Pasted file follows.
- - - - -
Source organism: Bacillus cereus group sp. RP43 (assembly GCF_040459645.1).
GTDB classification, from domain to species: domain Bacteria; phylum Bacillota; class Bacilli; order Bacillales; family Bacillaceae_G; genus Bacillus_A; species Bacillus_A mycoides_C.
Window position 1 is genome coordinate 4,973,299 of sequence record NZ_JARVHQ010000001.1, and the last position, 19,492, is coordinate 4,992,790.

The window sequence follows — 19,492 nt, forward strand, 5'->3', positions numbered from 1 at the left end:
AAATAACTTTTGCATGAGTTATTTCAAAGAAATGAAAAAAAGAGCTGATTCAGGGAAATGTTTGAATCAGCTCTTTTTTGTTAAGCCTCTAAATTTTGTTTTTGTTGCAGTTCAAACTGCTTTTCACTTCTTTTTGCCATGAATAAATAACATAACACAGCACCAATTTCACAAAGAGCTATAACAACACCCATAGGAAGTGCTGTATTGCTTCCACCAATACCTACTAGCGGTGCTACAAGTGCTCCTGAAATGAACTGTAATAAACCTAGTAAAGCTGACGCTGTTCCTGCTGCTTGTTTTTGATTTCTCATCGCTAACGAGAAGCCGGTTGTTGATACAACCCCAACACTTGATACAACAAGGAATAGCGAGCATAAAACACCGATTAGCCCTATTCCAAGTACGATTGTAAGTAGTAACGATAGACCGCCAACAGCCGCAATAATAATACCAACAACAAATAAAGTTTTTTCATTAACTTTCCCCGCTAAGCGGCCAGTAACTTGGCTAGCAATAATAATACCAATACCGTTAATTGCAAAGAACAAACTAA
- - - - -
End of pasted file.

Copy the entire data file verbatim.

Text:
Source organism: Bacillus cereus group sp. RP43 (assembly GCF_040459645.1).
GTDB classification, from domain to species: domain Bacteria; phylum Bacillota; class Bacilli; order Bacillales; family Bacillaceae_G; genus Bacillus_A; species Bacillus_A mycoides_C.
Window position 1 is genome coordinate 4,973,299 of sequence record NZ_JARVHQ010000001.1, and the last position, 19,492, is coordinate 4,992,790.

The window sequence follows — 19,492 nt, forward strand, 5'->3', positions numbered from 1 at the left end:
AAATAACTTTTGCATGAGTTATTTCAAAGAAATGAAAAAAAGAGCTGATTCAGGGAAATGTTTGAATCAGCTCTTTTTTGTTAAGCCTCTAAATTTTGTTTTTGTTGCAGTTCAAACTGCTTTTCACTTCTTTTTGCCATGAATAAATAACATAACACAGCACCAATTTCACAAAGAGCTATAACAACACCCATAGGAAGTGCTGTATTGCTTCCACCAATACCTACTAGCGGTGCTACAAGTGCTCCTGAAATGAACTGTAATAAACCTAGTAAAGCTGACGCTGTTCCTGCTGCTTGTTTTTGATTTCTCATCGCTAACGAGAAGCCGGTTGTTGATACAACCCCAACACTTGATACAACAAGGAATAGCGAGCATAAAACACCGATTAGCCCTATTCCAAGTACGATTGTAAGTAGTAACGATAGACCGCCAACAGCCGCAATAATAATACCAACAACAAATAAAGTTTTTTCATTAACTTTCCCCGCTAAGCGGCCAGTAACTTGGCTAGCAATAATAATACCAATACCGTTAATTGCAAAGAACAAACTAA